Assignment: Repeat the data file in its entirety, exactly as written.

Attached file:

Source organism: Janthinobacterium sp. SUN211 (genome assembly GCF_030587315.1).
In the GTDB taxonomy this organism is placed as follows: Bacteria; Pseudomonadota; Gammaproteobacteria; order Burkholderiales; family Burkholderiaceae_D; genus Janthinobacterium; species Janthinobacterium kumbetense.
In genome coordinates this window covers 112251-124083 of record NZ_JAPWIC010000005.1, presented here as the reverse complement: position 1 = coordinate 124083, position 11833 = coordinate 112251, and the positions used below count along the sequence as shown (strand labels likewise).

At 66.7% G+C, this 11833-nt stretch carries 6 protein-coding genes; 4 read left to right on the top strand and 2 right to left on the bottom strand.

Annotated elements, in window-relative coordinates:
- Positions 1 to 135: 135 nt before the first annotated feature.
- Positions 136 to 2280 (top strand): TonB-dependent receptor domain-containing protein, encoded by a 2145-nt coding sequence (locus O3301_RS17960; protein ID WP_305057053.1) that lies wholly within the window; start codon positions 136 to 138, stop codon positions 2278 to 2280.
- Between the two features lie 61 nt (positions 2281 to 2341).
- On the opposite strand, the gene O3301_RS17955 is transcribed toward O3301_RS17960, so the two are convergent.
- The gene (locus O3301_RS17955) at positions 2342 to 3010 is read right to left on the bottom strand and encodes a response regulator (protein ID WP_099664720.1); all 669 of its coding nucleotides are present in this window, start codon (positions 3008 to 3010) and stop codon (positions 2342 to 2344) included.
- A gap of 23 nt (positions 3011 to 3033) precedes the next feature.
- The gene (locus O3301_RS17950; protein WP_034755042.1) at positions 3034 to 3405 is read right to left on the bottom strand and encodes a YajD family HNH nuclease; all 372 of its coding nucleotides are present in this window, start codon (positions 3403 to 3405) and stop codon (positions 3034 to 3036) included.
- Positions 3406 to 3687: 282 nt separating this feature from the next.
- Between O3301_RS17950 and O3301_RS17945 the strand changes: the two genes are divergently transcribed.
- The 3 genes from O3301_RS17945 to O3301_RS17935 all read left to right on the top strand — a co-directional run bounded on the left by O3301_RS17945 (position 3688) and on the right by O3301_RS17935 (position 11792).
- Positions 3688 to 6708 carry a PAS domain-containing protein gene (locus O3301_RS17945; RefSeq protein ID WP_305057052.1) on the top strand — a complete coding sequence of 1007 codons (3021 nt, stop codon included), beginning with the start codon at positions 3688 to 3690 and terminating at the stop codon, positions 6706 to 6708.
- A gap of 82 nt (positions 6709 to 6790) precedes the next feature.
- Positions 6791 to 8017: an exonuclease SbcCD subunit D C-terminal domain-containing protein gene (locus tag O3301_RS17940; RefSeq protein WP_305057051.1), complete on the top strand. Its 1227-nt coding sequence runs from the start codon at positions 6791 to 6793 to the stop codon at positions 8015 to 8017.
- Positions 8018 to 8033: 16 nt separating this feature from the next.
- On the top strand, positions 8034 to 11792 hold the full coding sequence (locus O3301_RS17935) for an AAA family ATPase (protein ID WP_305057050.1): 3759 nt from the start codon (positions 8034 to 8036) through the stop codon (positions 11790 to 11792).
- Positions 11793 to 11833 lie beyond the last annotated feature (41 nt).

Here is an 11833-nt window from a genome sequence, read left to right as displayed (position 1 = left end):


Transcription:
Source organism: Janthinobacterium sp. SUN211 (genome assembly GCF_030587315.1).
In the GTDB taxonomy this organism is placed as follows: Bacteria; Pseudomonadota; Gammaproteobacteria; order Burkholderiales; family Burkholderiaceae_D; genus Janthinobacterium; species Janthinobacterium kumbetense.
In genome coordinates this window covers 112251-124083 of record NZ_JAPWIC010000005.1, presented here as the reverse complement: position 1 = coordinate 124083, position 11833 = coordinate 112251, and the positions used below count along the sequence as shown (strand labels likewise).

At 66.7% G+C, this 11833-nt stretch carries 6 protein-coding genes; 4 read left to right on the top strand and 2 right to left on the bottom strand.

Annotated elements, in window-relative coordinates:
- Positions 1 to 135: 135 nt before the first annotated feature.
- Positions 136 to 2280 (top strand): TonB-dependent receptor domain-containing protein, encoded by a 2145-nt coding sequence (locus O3301_RS17960; protein ID WP_305057053.1) that lies wholly within the window; start codon positions 136 to 138, stop codon positions 2278 to 2280.
- Between the two features lie 61 nt (positions 2281 to 2341).
- On the opposite strand, the gene O3301_RS17955 is transcribed toward O3301_RS17960, so the two are convergent.
- The gene (locus O3301_RS17955) at positions 2342 to 3010 is read right to left on the bottom strand and encodes a response regulator (protein ID WP_099664720.1); all 669 of its coding nucleotides are present in this window, start codon (positions 3008 to 3010) and stop codon (positions 2342 to 2344) included.
- A gap of 23 nt (positions 3011 to 3033) precedes the next feature.
- The gene (locus O3301_RS17950; protein WP_034755042.1) at positions 3034 to 3405 is read right to left on the bottom strand and encodes a YajD family HNH nuclease; all 372 of its coding nucleotides are present in this window, start codon (positions 3403 to 3405) and stop codon (positions 3034 to 3036) included.
- Positions 3406 to 3687: 282 nt separating this feature from the next.
- Between O3301_RS17950 and O3301_RS17945 the strand changes: the two genes are divergently transcribed.
- The 3 genes from O3301_RS17945 to O3301_RS17935 all read left to right on the top strand — a co-directional run bounded on the left by O3301_RS17945 (position 3688) and on the right by O3301_RS17935 (position 11792).
- Positions 3688 to 6708 carry a PAS domain-containing protein gene (locus O3301_RS17945; RefSeq protein ID WP_305057052.1) on the top strand — a complete coding sequence of 1007 codons (3021 nt, stop codon included), beginning with the start codon at positions 3688 to 3690 and terminating at the stop codon, positions 6706 to 6708.
- A gap of 82 nt (positions 6709 to 6790) precedes the next feature.
- Positions 6791 to 8017: an exonuclease SbcCD subunit D C-terminal domain-containing protein gene (locus tag O3301_RS17940; RefSeq protein WP_305057051.1), complete on the top strand. Its 1227-nt coding sequence runs from the start codon at positions 6791 to 6793 to the stop codon at positions 8015 to 8017.
- Positions 8018 to 8033: 16 nt separating this feature from the next.
- On the top strand, positions 8034 to 11792 hold the full coding sequence (locus O3301_RS17935) for an AAA family ATPase (protein ID WP_305057050.1): 3759 nt from the start codon (positions 8034 to 8036) through the stop codon (positions 11790 to 11792).
- Positions 11793 to 11833 lie beyond the last annotated feature (41 nt).

Here is an 11833-nt window from a genome sequence, read left to right as displayed (position 1 = left end):